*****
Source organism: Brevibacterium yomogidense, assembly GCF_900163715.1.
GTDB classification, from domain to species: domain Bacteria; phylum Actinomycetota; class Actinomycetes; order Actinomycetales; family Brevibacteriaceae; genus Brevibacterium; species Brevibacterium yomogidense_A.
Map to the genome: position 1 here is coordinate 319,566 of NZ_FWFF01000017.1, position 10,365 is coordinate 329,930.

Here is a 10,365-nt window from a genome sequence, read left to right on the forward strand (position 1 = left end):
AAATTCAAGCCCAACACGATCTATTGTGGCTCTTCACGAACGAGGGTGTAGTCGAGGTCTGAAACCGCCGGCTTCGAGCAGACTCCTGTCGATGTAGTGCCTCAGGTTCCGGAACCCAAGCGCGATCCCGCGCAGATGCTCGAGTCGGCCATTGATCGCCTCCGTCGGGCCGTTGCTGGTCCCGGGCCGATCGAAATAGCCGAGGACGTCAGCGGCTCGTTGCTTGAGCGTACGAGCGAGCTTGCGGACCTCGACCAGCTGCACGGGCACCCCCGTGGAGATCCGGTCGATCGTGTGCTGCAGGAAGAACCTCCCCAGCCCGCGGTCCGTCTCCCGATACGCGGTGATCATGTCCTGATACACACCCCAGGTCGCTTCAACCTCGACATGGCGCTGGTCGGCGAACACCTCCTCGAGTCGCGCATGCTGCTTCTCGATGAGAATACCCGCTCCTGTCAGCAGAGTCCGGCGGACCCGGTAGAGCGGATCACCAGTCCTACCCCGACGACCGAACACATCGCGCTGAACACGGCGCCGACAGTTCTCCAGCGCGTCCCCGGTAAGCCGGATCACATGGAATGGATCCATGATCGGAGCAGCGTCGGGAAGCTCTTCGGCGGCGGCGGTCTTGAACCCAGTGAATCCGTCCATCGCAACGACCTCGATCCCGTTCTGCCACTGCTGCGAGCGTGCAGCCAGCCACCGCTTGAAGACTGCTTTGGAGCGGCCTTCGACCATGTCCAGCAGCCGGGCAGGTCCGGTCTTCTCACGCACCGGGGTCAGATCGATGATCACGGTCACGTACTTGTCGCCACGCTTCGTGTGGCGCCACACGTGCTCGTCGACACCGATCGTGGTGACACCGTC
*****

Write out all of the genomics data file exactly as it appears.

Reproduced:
Source organism: Brevibacterium yomogidense, assembly GCF_900163715.1.
GTDB classification, from domain to species: domain Bacteria; phylum Actinomycetota; class Actinomycetes; order Actinomycetales; family Brevibacteriaceae; genus Brevibacterium; species Brevibacterium yomogidense_A.
Map to the genome: position 1 here is coordinate 319,566 of NZ_FWFF01000017.1, position 10,365 is coordinate 329,930.

Here is a 10,365-nt window from a genome sequence, read left to right on the forward strand (position 1 = left end):
AAATTCAAGCCCAACACGATCTATTGTGGCTCTTCACGAACGAGGGTGTAGTCGAGGTCTGAAACCGCCGGCTTCGAGCAGACTCCTGTCGATGTAGTGCCTCAGGTTCCGGAACCCAAGCGCGATCCCGCGCAGATGCTCGAGTCGGCCATTGATCGCCTCCGTCGGGCCGTTGCTGGTCCCGGGCCGATCGAAATAGCCGAGGACGTCAGCGGCTCGTTGCTTGAGCGTACGAGCGAGCTTGCGGACCTCGACCAGCTGCACGGGCACCCCCGTGGAGATCCGGTCGATCGTGTGCTGCAGGAAGAACCTCCCCAGCCCGCGGTCCGTCTCCCGATACGCGGTGATCATGTCCTGATACACACCCCAGGTCGCTTCAACCTCGACATGGCGCTGGTCGGCGAACACCTCCTCGAGTCGCGCATGCTGCTTCTCGATGAGAATACCCGCTCCTGTCAGCAGAGTCCGGCGGACCCGGTAGAGCGGATCACCAGTCCTACCCCGACGACCGAACACATCGCGCTGAACACGGCGCCGACAGTTCTCCAGCGCGTCCCCGGTAAGCCGGATCACATGGAATGGATCCATGATCGGAGCAGCGTCGGGAAGCTCTTCGGCGGCGGCGGTCTTGAACCCAGTGAATCCGTCCATCGCAACGACCTCGATCCCGTTCTGCCACTGCTGCGAGCGTGCAGCCAGCCACCGCTTGAAGACTGCTTTGGAGCGGCCTTCGACCATGTCCAGCAGCCGGGCAGGTCCGGTCTTCTCACGCACCGGGGTCAGATCGATGATCACGGTCACGTACTTGTCGCCACGCTTCGTGTGGCGCCACACGTGCTCGTCGACACCGATCGTGGTGACACCGTC